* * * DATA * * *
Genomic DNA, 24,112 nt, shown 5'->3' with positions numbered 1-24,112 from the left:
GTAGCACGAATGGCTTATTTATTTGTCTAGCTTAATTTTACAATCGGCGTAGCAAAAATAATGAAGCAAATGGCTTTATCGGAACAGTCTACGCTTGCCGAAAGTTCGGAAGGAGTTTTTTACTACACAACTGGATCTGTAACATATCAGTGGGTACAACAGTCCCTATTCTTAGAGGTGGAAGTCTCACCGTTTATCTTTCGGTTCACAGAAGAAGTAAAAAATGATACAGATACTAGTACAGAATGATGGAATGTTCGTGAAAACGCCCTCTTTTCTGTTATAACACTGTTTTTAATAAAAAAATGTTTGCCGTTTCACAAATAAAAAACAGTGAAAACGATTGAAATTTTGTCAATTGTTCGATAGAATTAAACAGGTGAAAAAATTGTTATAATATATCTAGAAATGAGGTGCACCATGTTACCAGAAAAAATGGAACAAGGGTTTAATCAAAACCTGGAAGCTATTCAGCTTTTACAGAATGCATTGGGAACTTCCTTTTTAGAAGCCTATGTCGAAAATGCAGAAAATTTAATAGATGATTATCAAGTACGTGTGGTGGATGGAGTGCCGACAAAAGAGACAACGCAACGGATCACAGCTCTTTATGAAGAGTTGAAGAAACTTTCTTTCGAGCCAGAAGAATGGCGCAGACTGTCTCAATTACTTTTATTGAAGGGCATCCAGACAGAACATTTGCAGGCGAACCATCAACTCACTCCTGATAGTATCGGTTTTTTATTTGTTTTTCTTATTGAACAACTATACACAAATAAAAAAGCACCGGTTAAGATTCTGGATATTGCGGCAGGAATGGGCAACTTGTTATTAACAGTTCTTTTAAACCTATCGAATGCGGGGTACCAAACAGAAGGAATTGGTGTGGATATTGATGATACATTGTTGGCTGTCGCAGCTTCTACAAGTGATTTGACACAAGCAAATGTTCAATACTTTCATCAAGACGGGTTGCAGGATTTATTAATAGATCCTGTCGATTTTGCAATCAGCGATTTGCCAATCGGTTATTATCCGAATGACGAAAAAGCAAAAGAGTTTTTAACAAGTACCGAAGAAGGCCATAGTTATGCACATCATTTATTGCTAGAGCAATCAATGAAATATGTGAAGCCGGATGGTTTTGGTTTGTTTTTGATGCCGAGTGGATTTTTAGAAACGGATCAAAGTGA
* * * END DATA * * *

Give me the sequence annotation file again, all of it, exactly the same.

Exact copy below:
Genomic DNA, 24,112 nt, shown 5'->3' with positions numbered 1-24,112 from the left:
GTAGCACGAATGGCTTATTTATTTGTCTAGCTTAATTTTACAATCGGCGTAGCAAAAATAATGAAGCAAATGGCTTTATCGGAACAGTCTACGCTTGCCGAAAGTTCGGAAGGAGTTTTTTACTACACAACTGGATCTGTAACATATCAGTGGGTACAACAGTCCCTATTCTTAGAGGTGGAAGTCTCACCGTTTATCTTTCGGTTCACAGAAGAAGTAAAAAATGATACAGATACTAGTACAGAATGATGGAATGTTCGTGAAAACGCCCTCTTTTCTGTTATAACACTGTTTTTAATAAAAAAATGTTTGCCGTTTCACAAATAAAAAACAGTGAAAACGATTGAAATTTTGTCAATTGTTCGATAGAATTAAACAGGTGAAAAAATTGTTATAATATATCTAGAAATGAGGTGCACCATGTTACCAGAAAAAATGGAACAAGGGTTTAATCAAAACCTGGAAGCTATTCAGCTTTTACAGAATGCATTGGGAACTTCCTTTTTAGAAGCCTATGTCGAAAATGCAGAAAATTTAATAGATGATTATCAAGTACGTGTGGTGGATGGAGTGCCGACAAAAGAGACAACGCAACGGATCACAGCTCTTTATGAAGAGTTGAAGAAACTTTCTTTCGAGCCAGAAGAATGGCGCAGACTGTCTCAATTACTTTTATTGAAGGGCATCCAGACAGAACATTTGCAGGCGAACCATCAACTCACTCCTGATAGTATCGGTTTTTTATTTGTTTTTCTTATTGAACAACTATACACAAATAAAAAAGCACCGGTTAAGATTCTGGATATTGCGGCAGGAATGGGCAACTTGTTATTAACAGTTCTTTTAAACCTATCGAATGCGGGGTACCAAACAGAAGGAATTGGTGTGGATATTGATGATACATTGTTGGCTGTCGCAGCTTCTACAAGTGATTTGACACAAGCAAATGTTCAATACTTTCATCAAGACGGGTTGCAGGATTTATTAATAGATCCTGTCGATTTTGCAATCAGCGATTTGCCAATCGGTTATTATCCGAATGACGAAAAAGCAAAAGAGTTTTTAACAAGTACCGAAGAAGGCCATAGTTATGCACATCATTTATTGCTAGAGCAATCAATGAAATATGTGAAGCCGGATGGTTTTGGTTTGTTTTTGATGCCGAGTGGATTTTTAGAAACGGATCAAAGTGA